Justin Robertson Speaks To Homodrop

This Saturday we welcome back the Homodrop crew to both floors of Dalston Superstore, and this time they’re bringing a special guest with them in the shape of Superstore fave Justin Robertson! Ahead of the party they caught up with Justin to find out more about what he’s been up to lately, what records he’s been buying and what’s in store for 2015…

By Florian Dovillez

You’ve done a lot of remixes and productions – which are your favourite remixes and artists you’ve worked with?

That’s very hard to say really, I’ve been so lucky to have been given the opportunity to work with some amazing artists… if I was pushed I’d have to say Bjork for such an immense voice. I’m also pretty happy with my Chicken Lips remix, and in terms of some of the more recent ones, I’m very happy with Cheval Sombre and The Asphodells . I always think the last thing I did is the best thing ever, but I must say I’m quite happy with the psychedelic direction I’m heading in.

Since the beginning of your career in 1991, you must have seen an evolution of the electro scene. What shocked you? What do you like? What are your thoughts about the shape of the global electronic music scene right now?

I think in terms of music things are better now than ever before, there is soooo much amazing stuff being produced. I’m not one to complain about the bounty of modern music production, sure there’s a lot of nonsense, but the gems far outweigh the trash. The only thing I’ve always found hard to swallow is the deification of DJs, it’s such a nonsense… in the early days of club culture the DJ was a director, a figure maybe of respect, but very much part of a collective experience, not a ‘star’ in a rock n roll sense, that’s what made acid house such a different movement. Perhaps it’s just too idealistic of me to think money wouldn’t ultimately dictate the direction of dance music, but there are enough idealists out there keeping it fresh and exciting.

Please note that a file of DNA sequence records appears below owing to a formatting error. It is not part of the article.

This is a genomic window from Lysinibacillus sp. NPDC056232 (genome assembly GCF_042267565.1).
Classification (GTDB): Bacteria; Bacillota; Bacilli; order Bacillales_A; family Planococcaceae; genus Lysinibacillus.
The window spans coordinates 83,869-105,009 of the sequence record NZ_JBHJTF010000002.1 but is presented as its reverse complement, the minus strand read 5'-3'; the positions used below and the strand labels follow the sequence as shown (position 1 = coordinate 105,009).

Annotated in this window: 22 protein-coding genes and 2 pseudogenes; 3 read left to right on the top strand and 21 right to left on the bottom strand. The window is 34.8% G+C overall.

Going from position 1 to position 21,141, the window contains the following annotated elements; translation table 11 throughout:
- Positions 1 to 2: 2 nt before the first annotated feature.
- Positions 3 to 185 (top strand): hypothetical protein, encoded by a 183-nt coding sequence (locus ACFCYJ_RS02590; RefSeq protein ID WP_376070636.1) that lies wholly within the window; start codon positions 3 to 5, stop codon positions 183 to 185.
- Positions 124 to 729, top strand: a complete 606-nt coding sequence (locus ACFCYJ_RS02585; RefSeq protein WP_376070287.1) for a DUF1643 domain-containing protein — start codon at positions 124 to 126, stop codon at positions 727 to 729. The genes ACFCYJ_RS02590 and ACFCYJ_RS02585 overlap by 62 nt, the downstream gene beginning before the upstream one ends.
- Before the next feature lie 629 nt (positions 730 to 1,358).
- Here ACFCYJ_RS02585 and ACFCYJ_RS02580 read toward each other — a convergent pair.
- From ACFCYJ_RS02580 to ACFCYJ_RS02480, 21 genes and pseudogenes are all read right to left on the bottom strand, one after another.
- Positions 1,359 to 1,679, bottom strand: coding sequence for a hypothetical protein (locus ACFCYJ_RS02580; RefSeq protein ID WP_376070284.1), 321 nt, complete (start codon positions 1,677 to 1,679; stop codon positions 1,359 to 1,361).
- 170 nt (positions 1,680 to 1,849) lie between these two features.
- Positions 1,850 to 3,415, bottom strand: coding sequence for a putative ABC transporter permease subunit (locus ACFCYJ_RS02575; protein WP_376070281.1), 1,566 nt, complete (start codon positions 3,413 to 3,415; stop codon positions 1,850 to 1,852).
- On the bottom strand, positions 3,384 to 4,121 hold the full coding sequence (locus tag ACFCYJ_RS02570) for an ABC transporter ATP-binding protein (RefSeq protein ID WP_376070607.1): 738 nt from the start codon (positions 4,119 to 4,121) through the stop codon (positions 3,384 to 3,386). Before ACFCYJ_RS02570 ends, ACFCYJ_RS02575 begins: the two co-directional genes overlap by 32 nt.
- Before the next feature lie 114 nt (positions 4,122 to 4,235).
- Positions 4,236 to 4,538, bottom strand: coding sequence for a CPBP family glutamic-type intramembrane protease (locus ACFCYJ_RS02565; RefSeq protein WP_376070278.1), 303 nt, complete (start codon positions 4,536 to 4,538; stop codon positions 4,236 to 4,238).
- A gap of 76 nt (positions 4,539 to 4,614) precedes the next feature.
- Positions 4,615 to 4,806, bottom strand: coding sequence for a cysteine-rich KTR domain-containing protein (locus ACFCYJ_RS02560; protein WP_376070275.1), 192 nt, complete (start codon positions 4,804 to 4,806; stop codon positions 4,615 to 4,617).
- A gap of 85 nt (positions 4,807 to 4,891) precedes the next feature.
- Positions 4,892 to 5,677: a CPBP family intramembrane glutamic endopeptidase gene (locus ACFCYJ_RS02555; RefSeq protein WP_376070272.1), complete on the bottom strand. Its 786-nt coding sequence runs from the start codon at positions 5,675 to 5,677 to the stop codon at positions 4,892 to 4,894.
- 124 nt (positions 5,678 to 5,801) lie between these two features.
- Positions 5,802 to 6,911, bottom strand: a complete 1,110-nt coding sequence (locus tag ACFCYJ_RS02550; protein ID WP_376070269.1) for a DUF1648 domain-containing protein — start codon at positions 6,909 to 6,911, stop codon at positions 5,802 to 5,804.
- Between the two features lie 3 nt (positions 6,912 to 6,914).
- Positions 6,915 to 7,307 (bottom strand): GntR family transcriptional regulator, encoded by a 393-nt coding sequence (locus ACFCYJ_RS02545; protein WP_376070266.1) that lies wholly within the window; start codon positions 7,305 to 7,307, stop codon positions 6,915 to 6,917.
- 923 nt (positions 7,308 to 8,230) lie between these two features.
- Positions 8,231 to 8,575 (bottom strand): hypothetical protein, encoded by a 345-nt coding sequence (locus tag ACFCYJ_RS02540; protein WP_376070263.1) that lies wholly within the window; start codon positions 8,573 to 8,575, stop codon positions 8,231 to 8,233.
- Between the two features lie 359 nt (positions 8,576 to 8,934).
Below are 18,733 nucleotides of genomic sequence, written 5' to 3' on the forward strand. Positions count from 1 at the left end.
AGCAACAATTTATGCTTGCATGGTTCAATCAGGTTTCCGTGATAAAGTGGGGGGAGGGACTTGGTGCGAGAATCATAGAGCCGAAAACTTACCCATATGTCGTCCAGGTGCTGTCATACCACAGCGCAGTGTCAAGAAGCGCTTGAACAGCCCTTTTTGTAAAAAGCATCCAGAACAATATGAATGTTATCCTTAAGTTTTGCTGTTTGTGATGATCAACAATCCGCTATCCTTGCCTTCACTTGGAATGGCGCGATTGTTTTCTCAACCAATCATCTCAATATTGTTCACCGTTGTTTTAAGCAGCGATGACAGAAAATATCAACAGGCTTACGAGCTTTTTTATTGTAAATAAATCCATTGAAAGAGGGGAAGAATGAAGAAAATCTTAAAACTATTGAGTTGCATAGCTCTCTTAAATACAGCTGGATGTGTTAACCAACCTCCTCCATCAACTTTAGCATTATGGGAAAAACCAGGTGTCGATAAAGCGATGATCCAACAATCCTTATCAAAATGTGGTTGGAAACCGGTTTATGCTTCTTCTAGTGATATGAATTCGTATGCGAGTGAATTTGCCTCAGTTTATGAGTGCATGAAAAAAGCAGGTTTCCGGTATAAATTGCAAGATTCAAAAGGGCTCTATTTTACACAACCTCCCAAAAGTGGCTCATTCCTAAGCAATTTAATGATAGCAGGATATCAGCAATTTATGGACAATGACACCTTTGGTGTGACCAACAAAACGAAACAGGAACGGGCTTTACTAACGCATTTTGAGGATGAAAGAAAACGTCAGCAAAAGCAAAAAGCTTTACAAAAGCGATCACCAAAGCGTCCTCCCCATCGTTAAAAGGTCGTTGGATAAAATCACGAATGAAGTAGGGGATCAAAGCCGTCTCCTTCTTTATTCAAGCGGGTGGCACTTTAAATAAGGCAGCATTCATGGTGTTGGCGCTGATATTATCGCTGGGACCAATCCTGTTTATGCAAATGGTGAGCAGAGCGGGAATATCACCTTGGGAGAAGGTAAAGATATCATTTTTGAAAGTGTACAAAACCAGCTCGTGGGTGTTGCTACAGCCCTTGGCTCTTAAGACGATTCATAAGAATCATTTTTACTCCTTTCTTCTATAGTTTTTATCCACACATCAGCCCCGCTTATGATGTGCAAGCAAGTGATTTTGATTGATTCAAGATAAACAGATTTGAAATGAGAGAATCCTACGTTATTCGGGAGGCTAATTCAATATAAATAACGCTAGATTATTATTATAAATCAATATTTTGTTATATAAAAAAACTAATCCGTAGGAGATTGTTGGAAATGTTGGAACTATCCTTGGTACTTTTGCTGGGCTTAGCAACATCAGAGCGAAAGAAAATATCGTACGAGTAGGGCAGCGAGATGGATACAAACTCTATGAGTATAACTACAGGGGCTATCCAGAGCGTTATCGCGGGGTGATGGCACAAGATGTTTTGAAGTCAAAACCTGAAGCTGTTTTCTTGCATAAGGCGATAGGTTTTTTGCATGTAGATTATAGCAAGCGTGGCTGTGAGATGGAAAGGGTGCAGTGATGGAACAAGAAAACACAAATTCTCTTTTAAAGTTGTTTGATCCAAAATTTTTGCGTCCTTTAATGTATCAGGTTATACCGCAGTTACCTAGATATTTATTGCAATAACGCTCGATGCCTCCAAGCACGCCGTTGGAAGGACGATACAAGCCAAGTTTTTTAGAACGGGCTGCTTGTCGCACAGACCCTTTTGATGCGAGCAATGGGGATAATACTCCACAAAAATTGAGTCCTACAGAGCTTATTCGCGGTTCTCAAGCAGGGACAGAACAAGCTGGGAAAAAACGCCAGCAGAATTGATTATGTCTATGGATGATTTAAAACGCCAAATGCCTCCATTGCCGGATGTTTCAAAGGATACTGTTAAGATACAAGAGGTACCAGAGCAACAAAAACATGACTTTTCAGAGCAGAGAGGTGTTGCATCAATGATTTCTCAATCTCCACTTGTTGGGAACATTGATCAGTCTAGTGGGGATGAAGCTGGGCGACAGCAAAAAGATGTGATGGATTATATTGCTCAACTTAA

I hold that the dance music revolution remains the most significant development in popular music ever… much more so than say punk because it changed how we listen to and create music. It united people like no other musical movement, and opened up a well of associated creativity. In an information age like now, we can filter the nonsense out for ourselves, there is so much choice, and high quality choice, that we need not worry too much about the rubbish; I just ignore it.

Why is it important to distinguish between your different aliases? Artistically speaking, what mainly are the differences between them?

I think I use different names so that I don’t commodify myself, I don’t like the idea of being a “brand”; it’s a horrible way to talk about music. I think it’s also because I enjoy making up band names and identities, it’s a teenage rock n roll fantasy hangover! 

In musical terms I’m not sure if they mean much. I think there is variety within each project; taking in songs, club bangers, and dubby ambience… it depends on what mood I’m in!

Which “DROP” of tracks would you include in your set for HOMODROP ?

I’m loving a lot of the Nein Records stuff, also Chris Massey’s stuff is great. I  also have a few new bits of my own which I think the kids might dig, plus some jackers old and new.

What was the last vinyl you bought? 

I recently spent an afternoon in a freezing shack in Sweden digging for records. I was particularly pleased with Bo Hansson’s Sagan Om Ringen, basically a far out interpretation of Lord Of The Rings! Much better than it sounds.

What’s next for you?

I have a brand new Deadstock 33s album, called Everything Is Turbulence out in the first part of the year, and I’m finishing off an ambient project for release some time after that. I’ve also got an exhibition of some of my paintings in February, so I’m looking to do a few events with an artistic element! And there’s quite a few remixes and a spot of song writing, so yes just making stuff in various forms.

Join Justin for Homodrop this Saturday 10th January at Dalston Superstore from 9pm – 4am.

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